The Energy Security Group (ESG), which joined the International Resources Group (IRG) in March 2007, is providing policy support. Toward this end, the ESG is working with IRG to develop a national energy sector policy, which will include a rural development and renewable energy component. An Action Plan for Renewable Energy and Rural Development was prepared by the ESG with the support of the Centre for Sustainable Energy Technologies (CSET, http://csetliberia.org), for the Liberian Ministry of Lands, Mines and Energy in 2008. The CSET is a non-governmental development organization, involved in energy and development research, and related policy interventions for sustainable development and poverty reduction in Liberia. The Centre serves as a resource hub for the dissemination of information on clean energy technologies, with emphasis on renewable energy as alternative energy sources. CSET is affiliated with the government through the Ministry of Planning and Economic Affairs.Rural and Renewable Energy Agency (RREA)The Rural and Renewable Energy Agency (RREA, www.rrea.gov.lr) was established after the adoption of the NEP in 2009. The RREA is expected to administer electrification to rural areas through renewable and least-cost energy technologies, including micro-hydro power, small biomass power plants, solar photovoltaics and other mini-grid and stand-alone systems.
Electricity marketUnder the current legislation, the Liberia Electricity Corporation (LEC, www.libelcorp.com) is responsible for the generation, transmission, and distribution of electricity. LEC used to supply the major cities and towns that were connected to the grid or had stand-alone diesel plants. Additional power was produced by the various mining and agricultural concessions. The 14-year conflict resulted in damage to the energy infrastructure, such as power plants, substations, transmission lines, storage and depots. Following the end of the war and the inauguration of a new democratically-elected government, there have been steps to re-establish supply and re-commercialise LEC. Launched in 2006, the Emergency Power Program (EPP) was designed to re-establish public power supply as part of the political stabilization and economic reconstruction program. Several international partners, including USAID, Ghana, Norway, the European Union, and the World Bank provided over US$ 40 million in grant funding and technical assistance. There is no generation capacity outside Monrovia beyond privately-owned generators and scattered donor-funded pilot projects. A number of government agencies, community organizations and private sector establishments in rural locations have received diesel generators and solar power systems through USAID, the United Nations Development Programme, and some NGOs. Liquid fuels marketThe petroleum sector is operated through the Division of Hydrocarbons in the MLME and two government-owned parastatals – the “upstream” National Oil Company of Liberia (NOCAL, www.nocal-lr.com), and the “downstream” Liberia Petroleum Refining Corporation (LPRC, www.lprclib.com/). Prior to the establishment of NOCAL, MLME’s Division of Hydrocarbons played the lead role in negotiating agreements with international oil companies. With its creation in 2002, this responsibility was passed on to NOCAL. The Ministry of Lands, Mines and Energy (MLME) is now involved through the Inter-Ministerial Petroleum Technical Committee (IMPTC), which it chairs.
Degree of independence
The Ministry of Energy is a direct subsidiary of the government and is financed through the national budget.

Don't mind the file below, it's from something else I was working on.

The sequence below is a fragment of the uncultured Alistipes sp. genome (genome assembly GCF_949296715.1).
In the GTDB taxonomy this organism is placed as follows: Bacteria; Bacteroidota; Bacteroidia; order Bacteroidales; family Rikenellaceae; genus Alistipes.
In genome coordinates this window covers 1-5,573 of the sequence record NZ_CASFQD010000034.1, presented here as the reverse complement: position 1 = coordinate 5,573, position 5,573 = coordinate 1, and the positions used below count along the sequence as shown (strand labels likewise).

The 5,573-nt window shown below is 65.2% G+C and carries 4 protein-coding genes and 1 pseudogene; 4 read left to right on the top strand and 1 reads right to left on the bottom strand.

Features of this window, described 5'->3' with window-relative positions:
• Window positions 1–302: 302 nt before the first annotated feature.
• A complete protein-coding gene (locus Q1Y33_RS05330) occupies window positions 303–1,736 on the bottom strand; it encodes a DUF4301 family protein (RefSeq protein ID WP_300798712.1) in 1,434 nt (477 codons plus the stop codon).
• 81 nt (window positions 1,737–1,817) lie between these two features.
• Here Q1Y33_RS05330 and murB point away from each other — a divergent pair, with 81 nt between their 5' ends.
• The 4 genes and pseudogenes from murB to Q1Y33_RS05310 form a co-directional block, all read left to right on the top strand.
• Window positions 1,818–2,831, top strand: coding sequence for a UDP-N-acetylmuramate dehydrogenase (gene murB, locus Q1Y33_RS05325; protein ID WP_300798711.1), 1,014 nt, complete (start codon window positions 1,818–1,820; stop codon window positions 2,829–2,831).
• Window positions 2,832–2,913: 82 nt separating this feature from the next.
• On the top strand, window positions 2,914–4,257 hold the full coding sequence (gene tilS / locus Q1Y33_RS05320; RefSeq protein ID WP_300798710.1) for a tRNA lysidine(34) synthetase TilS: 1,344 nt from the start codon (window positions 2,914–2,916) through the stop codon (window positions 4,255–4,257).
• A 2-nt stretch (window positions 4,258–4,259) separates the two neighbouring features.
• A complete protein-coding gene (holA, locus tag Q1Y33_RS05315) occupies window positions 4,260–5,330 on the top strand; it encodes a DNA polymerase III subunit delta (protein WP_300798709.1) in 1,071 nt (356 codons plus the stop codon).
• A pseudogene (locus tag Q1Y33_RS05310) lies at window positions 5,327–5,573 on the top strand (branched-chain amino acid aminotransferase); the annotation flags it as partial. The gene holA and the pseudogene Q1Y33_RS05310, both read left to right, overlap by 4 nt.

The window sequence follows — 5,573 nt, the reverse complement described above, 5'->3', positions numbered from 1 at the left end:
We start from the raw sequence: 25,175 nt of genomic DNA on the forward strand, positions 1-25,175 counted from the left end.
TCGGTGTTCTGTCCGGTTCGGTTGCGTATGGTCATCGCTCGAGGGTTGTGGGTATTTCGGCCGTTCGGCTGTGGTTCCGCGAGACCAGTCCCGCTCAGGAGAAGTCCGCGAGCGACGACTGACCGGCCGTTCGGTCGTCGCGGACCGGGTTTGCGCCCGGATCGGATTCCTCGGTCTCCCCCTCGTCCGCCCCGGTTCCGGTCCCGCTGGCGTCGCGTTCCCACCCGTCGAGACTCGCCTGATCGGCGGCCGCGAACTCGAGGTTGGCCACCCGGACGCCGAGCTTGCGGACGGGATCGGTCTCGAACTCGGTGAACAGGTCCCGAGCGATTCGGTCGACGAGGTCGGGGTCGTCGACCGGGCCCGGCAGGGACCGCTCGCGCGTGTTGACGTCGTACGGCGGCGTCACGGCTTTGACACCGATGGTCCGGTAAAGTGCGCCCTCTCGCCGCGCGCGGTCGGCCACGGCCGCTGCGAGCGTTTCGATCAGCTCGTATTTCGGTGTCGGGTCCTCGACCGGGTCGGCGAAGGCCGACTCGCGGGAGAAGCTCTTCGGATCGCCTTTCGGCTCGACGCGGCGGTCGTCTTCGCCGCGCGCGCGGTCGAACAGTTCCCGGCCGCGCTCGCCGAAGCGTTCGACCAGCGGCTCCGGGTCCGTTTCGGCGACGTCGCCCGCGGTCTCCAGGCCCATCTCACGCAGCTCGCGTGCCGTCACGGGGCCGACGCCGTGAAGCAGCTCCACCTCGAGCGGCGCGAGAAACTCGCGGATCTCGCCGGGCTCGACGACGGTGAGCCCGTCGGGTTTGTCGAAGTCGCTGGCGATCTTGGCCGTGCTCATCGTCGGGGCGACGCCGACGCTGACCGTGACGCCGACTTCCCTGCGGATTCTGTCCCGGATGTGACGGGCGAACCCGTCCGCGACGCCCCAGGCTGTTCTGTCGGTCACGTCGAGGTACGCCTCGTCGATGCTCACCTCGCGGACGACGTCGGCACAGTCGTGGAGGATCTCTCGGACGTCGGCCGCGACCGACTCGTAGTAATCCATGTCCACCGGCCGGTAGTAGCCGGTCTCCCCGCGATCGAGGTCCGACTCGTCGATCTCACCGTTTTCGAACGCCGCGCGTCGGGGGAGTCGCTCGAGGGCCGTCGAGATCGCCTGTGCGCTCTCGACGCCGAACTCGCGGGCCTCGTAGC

Liberia is a member of the Economic Community of West African States, which is working towards greater regional cooperation in energy. ECOWAS has approved an Energy Protocol that outlines principles for cross-border energy trade and investment. The West African Power Pool and the West African Gas Pipeline present opportunities for the long-term development of Liberia’s large hydropower potential. Part of the development planned for Liberia under the WAPP project is the co-operative construction of the Mount Coffee and Mano River hydroelectric dams, with the Ivory Coast and Sierra Leone respectively. These projects would then be connected with the partner countries via 220 kV lines, connecting Mount Coffee to the Danane substation, and the Mano River project with the existing substation at the Bumbuna hydroelectric project.
Liberia’s first comprehensive National Energy Policy (NEP) was adopted in 2009, and contains the national vision for the energy sector, from the emergency phase, which was completed in 2010, through capacity building and development phases, including the government management contract signed in early 2010 for the LEC. The principal objective of the NEP is to ensure universal access to modern energy services.The NEP addresses access, quality, cost and the institutional framework and the necessity for energy to be available, acceptable, affordable and adequate. The NEP reaffirms the government’s conviction that economic development is impossible without access to reliable, accessible, affordable and environmentally friendly energy. Increased commercial energy access and use will contribute to the growth of Liberia’s economy. Under the NEP, the government will establish by legislation an institutional framework, incentives and financing mechanisms to facilitate affordable electricity supplies in remote and low-income rural communities. The development of private and community-owned rural energy service companies (RESCOs) shall be supported. The government also recognises the need to provide efficient non-electric energy resources or off-grid electricity for communities that cannot be connected to the grid in the near future due to affordability and resource constraints. Examples include high efficiency charcoal or biomass stoves for cooking and low-cost solar lights. The government of Liberia has also recently created a Renewable Energy and Energy Efficiency Policy and Action Plan of Liberia, implemented by the Centre for Sustainable Energy Technology. The main objectives of the policy and action plan are to: increase access to energy services, with particular references to poverty reduction,increase energy sector competition by facilitating government support through tax subsidies for renewables and energy efficiency scale-up,facilitate private sector investment/lending in the clean energy sector,increase investment in off-grid rural electrification through the deployment of renewable energy technologies,facilitate indigenous energy technologies that demonstrate clear cost advantage without jeopardizing quality, andorganise training to build local capacity for renewable issues.